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LING 364: Introduction to Formal SemanticsPowerPoint Presentation

LING 364: Introduction to Formal Semantics

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LING 364: Introduction to Formal Semantics

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Today’s Topic

- Administrivia and organizational stuff

Your instructor

- Name
- Sandiway Fong

- Affiliations
- Linguistics and Computer Science

- Email
- sandiway@email.arizona.edu

- Primary office
- Douglass 308 (Linguistics)
- a bit difficult to find: at the end of a corridor on the 3rd floor accessible only by one of two staircases from the 2nd floor

- Office phone
- 626 5657

Location

- Communications 214
- Lectures will be generally held here unless otherwise announced

Homepage

- Course homepage:
- http://dingo.sbs.arizona.edu/~sandiway
- click on Contents:Courses

Lecture slides will be online

PowerPoint and PDF

Mailing List

in the process of being created...

- ling364@listserv.arizona.edu
- clarification/changes/corrections to homeworks
- discussion
- ask questions to other students

Instructional Computing Lab (ICL)

- You can use the lab anytime... schedule available at:
- http://sbsri.web.arizona.edu/new_page_2.htm

Instructional Computing Lab (ICL)

- There will be a computer lab class next Thursday (19th)
- an introduction to logic on the computer using SWI-Prolog

Other computer facilities

- or, instead of using the SBSRI ICL
- you could use your own PC or laptop ...
- install SWI-Prolog on your machine
- free download from
- http://www.swi-prolog.org/
- available for PC Windows, MacOS X, Linux ...

Office Hours

- Office
- Douglass 308

- Typically after class (1 hr)
- Or by appt. (send email)

Textbooks

- None required
- readings will be handed out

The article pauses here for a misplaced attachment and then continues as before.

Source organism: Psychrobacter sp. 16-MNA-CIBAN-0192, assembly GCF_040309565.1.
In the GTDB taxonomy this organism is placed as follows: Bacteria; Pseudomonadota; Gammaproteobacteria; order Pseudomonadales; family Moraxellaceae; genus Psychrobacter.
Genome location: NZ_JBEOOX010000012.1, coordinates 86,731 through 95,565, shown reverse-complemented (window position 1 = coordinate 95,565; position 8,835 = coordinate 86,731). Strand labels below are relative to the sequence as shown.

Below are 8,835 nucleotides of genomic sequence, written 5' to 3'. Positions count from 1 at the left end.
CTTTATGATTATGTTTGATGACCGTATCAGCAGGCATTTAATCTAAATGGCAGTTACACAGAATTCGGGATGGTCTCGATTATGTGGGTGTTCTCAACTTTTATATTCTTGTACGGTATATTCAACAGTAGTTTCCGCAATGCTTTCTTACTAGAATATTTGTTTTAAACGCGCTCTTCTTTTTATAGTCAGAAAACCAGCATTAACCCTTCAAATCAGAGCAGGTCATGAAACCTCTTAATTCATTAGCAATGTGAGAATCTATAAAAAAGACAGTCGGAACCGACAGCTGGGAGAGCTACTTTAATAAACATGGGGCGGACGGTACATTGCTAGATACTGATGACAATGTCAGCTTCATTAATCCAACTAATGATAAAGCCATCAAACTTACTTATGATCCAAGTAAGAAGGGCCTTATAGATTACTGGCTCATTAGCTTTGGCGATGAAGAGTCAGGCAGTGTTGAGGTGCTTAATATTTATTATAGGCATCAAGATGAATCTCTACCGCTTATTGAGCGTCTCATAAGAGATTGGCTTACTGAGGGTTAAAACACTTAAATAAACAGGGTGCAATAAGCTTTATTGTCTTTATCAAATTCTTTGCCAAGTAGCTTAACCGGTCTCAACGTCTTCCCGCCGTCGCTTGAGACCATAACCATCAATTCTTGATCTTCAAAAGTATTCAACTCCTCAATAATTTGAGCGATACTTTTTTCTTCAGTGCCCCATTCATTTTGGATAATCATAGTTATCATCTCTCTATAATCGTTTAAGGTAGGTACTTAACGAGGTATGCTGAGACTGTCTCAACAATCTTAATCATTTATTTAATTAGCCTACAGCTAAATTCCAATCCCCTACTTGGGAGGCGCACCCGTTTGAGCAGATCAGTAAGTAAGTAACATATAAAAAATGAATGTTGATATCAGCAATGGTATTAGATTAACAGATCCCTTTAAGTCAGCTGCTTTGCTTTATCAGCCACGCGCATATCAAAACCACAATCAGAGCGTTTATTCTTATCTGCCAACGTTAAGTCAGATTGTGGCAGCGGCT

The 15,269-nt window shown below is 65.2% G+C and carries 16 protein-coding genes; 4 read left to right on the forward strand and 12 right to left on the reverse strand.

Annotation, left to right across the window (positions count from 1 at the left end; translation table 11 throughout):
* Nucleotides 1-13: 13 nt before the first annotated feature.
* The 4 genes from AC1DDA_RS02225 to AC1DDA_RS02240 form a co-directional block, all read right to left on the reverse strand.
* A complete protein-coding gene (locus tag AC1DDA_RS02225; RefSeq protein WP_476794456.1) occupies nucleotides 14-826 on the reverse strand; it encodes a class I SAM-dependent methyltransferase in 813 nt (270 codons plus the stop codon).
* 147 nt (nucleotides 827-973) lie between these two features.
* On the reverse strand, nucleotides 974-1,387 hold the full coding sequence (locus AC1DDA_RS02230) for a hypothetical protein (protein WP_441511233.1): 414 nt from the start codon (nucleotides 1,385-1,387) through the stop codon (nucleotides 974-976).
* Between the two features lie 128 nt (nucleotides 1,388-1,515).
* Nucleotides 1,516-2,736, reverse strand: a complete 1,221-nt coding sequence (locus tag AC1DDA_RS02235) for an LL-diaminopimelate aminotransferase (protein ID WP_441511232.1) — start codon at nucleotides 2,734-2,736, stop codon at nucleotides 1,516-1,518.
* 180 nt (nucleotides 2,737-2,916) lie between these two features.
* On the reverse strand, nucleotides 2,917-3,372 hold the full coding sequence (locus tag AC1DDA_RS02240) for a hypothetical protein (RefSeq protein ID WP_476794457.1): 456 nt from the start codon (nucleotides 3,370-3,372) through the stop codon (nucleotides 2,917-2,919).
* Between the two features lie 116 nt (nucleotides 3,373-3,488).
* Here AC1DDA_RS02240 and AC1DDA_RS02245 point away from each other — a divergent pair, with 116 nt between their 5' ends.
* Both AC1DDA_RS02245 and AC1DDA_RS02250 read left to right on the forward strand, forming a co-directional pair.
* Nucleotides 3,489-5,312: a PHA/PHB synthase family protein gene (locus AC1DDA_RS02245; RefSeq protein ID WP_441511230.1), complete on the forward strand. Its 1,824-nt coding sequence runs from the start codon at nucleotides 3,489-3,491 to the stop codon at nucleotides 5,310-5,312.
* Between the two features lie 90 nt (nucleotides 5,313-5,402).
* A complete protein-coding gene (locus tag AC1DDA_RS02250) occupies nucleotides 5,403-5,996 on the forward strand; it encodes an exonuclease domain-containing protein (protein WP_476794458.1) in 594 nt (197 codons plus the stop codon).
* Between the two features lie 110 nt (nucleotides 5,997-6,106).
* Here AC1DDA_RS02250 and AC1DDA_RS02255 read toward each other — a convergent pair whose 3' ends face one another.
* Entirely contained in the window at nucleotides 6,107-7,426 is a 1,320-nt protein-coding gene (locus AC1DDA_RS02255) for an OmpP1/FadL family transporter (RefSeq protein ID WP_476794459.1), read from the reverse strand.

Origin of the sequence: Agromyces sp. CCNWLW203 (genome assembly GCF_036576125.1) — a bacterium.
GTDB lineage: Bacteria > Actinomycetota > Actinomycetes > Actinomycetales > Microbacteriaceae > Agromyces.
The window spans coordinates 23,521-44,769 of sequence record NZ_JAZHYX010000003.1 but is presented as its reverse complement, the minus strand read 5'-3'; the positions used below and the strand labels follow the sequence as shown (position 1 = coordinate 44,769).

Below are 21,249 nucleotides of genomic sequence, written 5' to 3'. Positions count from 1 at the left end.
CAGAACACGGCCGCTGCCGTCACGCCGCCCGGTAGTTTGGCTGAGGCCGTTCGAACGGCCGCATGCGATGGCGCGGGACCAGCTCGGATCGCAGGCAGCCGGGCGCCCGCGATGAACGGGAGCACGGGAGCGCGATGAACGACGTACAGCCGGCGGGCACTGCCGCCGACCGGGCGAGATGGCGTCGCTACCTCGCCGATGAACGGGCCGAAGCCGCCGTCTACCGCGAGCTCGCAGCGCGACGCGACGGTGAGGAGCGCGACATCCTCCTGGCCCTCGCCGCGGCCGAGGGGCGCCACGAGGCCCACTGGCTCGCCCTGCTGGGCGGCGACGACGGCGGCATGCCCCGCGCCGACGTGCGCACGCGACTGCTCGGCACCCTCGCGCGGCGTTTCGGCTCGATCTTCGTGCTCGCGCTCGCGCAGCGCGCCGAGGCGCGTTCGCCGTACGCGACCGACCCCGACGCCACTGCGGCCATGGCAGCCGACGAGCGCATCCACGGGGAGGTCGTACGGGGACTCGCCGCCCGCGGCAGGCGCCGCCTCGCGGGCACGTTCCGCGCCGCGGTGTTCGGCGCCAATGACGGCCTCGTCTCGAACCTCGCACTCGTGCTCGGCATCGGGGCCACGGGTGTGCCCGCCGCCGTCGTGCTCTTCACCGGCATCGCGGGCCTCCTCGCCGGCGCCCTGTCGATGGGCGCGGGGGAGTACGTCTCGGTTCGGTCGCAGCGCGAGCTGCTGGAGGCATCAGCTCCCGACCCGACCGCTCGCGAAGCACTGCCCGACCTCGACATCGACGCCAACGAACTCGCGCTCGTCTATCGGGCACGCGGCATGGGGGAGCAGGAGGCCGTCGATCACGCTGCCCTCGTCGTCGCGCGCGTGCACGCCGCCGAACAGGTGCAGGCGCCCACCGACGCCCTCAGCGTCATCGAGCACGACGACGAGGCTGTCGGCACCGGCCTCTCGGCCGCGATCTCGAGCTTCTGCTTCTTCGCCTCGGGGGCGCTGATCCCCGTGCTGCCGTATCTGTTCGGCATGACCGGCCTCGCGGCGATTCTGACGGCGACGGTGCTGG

- or made accessible via the web

- Suggested introductory texts
... there are many out there

- Meaning and Grammar: An introduction to semantics. Chierchia & McConnell-Ginet MIT Press 1990
- Knowledge of Meaning: An introduction to semantic theory. Larson & Segal MIT Press 1995

Homeworks and Quizzes

- Mix of homeworks and short quizzes
- expect approx. 6 homework assignments
- longer and more in-depth in nature
- worth many more points

- a short quiz (just about) every week
- gauge your understanding
- format:
- lecture finishes early
- do it during the last 15 minutes of class
- hand it in right away

- expect approx. 6 homework assignments

Homework Policy Homeworks will be introduced in class

- You can discuss the assignment with your classmates, but you must write it up on your own
- If you use other sources, e.g. from the web, texts or someone else, it is not only good form to do so but you must cite them
- there is no penalty for mentioning your sources

- do not cheat or plagiarize!

- lecture slides
- a good chance to ask informational and clarification questions

Homework Policy

- Homeworks are due one week from the assignment
- submit by email (to me)
- due in my mailbox by midnight